658 F.2d 1098 (5th Cir. 1981), 80-7735, Merrill Lynch, Pierce, Fenner & Smith, Inc. v. Stidham
|Docket Nº:||80-7735, 81-7048.|
|Citation:||658 F.2d 1098|
|Party Name:||MERRILL LYNCH, PIERCE, FENNER & SMITH, INC., Plaintiff-Appellee, v. Reese M. STIDHAM, III, H. Paige Scarborough and John A. Bruner, Defendants-Appellants.|
|Case Date:||October 15, 1981|
|Court:||United States Courts of Appeals, Court of Appeals for the Fifth Circuit|
King & Spalding, William A. Clineburg, Jr., Atlanta, Ga., for defendants-appellants in both cases.
C. B. Rogers, Phillip S. McKinney, R. H. Sinkfield, Paul W. Stivers, Atlanta, Ga., for plaintiff-appellee in both cases.
R. Byron Attridge, Dan L. Heller, J. Kevin Buster, Atlanta, Ga., for defendants-appellants in No. 81-7048.
Appeals from the United States District Court for the Middle District of Georgia.
Before HILL, FAY and HENDERSON, Circuit Judges.
JAMES C. HILL, Circuit Judge:
Merrill Lynch, Pierce, Fenner & Smith, Incorporated (hereinafter Merrill Lynch) brought this action in United States District Court, Middle District of Georgia, to enjoin Reese M. Stidham, III, H. Paige Scarborough, and John A. Bruner (hereinafter defendants) from violating noncompetition and nondisclosure terms in their respective employment contracts. The district court granted the injunction which we vacate in part and affirm in part, 506 F.Supp. 1182.
Defendants Stidham, Scarborough, and Bruner were employed by Merrill Lynch on December 30, 1974, March 14, 1977, and June 19, 1978, respectively. Contemporaneous with his hiring, each was placed in an "account executive training program," which involved intensive as well as expensive training at Merrill Lynch's New York headquarters. To these defendants, this program was an absolute necessity: neither Stidham, Scarborough nor Bruner had any prior securities experience, and obviously none of the three defendants met the strict license and registration requirements applicable to dealers in securities. The training period, during which defendants were compensated as salaried employees but generated no income for Merrill Lynch, lasted approximately one-half year. Following licensing, defendants became "account executives" stockbrokers with the Athens, Georgia office of Merrill Lynch.
In connection with his employment, each defendant executed a contract with Merrill Lynch containing two restrictive covenants, which are the essence of this litigation. These promises constitute the first two paragraphs of the agreements between the parties and provide:
All records of Merrill Lynch, including the names and addresses of its clients, are and shall remain the property of Merrill Lynch at all times during my employment with Merrill Lynch and after termination for any reason of my employment with Merrill Lynch, and that none of such records nor any part of them is to be removed from the premises of Merrill Lynch either in original form or in duplicated or copied form, and that the names, addresses, and other facts in such records are not to be transmitted verbally except in the ordinary course of conducting business for Merrill Lynch.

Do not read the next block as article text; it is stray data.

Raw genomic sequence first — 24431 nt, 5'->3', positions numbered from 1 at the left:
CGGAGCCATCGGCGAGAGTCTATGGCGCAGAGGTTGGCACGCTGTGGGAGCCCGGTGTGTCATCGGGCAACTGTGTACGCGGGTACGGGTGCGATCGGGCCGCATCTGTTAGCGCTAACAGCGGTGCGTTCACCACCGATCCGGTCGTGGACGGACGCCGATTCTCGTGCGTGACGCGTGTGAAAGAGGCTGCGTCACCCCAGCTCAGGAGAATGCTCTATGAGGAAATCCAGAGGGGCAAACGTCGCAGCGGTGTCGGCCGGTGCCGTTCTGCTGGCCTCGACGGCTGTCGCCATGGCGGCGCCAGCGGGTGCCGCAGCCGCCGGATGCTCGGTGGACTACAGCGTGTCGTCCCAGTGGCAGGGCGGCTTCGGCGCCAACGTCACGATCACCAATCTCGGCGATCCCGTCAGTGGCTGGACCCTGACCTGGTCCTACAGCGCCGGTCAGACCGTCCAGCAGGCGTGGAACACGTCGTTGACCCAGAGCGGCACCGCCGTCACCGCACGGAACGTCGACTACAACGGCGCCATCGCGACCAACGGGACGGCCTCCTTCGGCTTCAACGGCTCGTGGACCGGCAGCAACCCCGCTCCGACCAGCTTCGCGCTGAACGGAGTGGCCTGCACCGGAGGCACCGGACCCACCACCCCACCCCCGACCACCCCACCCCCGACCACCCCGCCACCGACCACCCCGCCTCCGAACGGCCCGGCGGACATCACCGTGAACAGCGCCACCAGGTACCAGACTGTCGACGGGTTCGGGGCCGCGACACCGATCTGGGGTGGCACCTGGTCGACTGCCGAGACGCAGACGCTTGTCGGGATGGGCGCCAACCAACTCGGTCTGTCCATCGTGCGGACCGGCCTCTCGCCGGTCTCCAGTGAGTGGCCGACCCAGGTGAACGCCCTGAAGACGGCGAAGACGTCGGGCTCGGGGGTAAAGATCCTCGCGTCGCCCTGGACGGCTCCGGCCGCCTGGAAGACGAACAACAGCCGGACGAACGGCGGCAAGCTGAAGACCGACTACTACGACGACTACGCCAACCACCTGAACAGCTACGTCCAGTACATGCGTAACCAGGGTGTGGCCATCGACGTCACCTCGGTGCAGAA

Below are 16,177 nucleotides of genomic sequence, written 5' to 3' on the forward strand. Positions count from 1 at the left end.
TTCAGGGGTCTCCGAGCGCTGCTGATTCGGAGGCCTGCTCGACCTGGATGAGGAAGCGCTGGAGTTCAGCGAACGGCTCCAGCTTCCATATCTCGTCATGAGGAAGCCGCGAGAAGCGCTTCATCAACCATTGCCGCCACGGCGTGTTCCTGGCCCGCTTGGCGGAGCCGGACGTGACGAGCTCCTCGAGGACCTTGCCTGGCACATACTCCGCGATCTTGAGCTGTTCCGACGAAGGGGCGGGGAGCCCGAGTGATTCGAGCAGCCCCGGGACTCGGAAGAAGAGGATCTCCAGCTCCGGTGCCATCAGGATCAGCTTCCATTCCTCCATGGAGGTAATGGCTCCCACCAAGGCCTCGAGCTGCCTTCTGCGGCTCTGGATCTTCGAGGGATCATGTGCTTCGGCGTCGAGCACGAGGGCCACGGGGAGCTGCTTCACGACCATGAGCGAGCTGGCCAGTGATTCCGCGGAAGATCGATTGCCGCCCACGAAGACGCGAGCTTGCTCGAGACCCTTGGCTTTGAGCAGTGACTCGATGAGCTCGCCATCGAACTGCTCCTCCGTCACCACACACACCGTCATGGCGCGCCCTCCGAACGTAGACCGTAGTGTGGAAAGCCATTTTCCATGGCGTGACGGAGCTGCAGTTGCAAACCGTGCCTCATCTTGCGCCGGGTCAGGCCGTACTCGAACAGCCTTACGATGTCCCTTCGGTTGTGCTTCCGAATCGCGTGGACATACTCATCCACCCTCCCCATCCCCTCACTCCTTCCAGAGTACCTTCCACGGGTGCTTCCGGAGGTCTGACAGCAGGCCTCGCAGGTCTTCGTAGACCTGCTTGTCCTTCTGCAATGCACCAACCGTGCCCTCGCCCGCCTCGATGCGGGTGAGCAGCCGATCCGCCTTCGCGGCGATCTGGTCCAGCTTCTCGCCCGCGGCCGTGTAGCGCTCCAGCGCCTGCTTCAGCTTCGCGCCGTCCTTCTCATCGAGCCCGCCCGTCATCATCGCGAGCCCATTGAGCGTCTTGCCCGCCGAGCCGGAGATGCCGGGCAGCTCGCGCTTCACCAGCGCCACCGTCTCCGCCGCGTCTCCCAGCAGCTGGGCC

In the event of termination of my services with Merrill Lynch for any reason, I will not solicit any of the clients of Merrill Lynch whom I served or whose names became known to me while in the employ of Merrill Lynch in any community or city served by the office of Merrill Lynch, or any subsidiary thereof, at which I was employed at any time for a period of one year from the date of termination
of my employment. In the event that any of the provisions contained in this paragraph and/or paragraph (1) above are violated I understand that I will be liable to Merrill Lynch for any damage caused thereby.
Defendants, it is fair to say, were successful with Merrill Lynch. Their salaries prior to their respective resignations from Merrill Lynch ranged from approximately $54,000 to $84,000 per year. 1 Nonetheless, they were receptive when in mid-1980 they were courted by a major southeastern securities firm, Atlanta-based Robinson-Humphrey Company, Incorporated. By August 1980, each had accepted a position with that firm to open and operate its new Athens office. The district court found that prior to informing Merrill Lynch of their plans, defendants duplicated various records containing vital sales information 2 and provided Robinson-Humphrey with client names and addresses so that the latter might dispatch announcements of its new office opening to investors likely to take advantage of it. 3
On September 12, 1980 defendants resigned. Five days later Merrill Lynch brought suit.
The complaint, filed on September 17, alleged jurisdiction under 28 U.S.C. § 1332 (1976), prayed for all manner of equitable relief injunction, preliminary and permanent, impression of constructive trust, and accounting and demanded legal damages, attorneys' fees, and costs. The district court on that very day conducted an in camera hearing and preliminarily enjoined defendants Stidham, Scarborough, and Bruner from violating the terms of the restrictive covenants set out supra. This Court, following defendants'...
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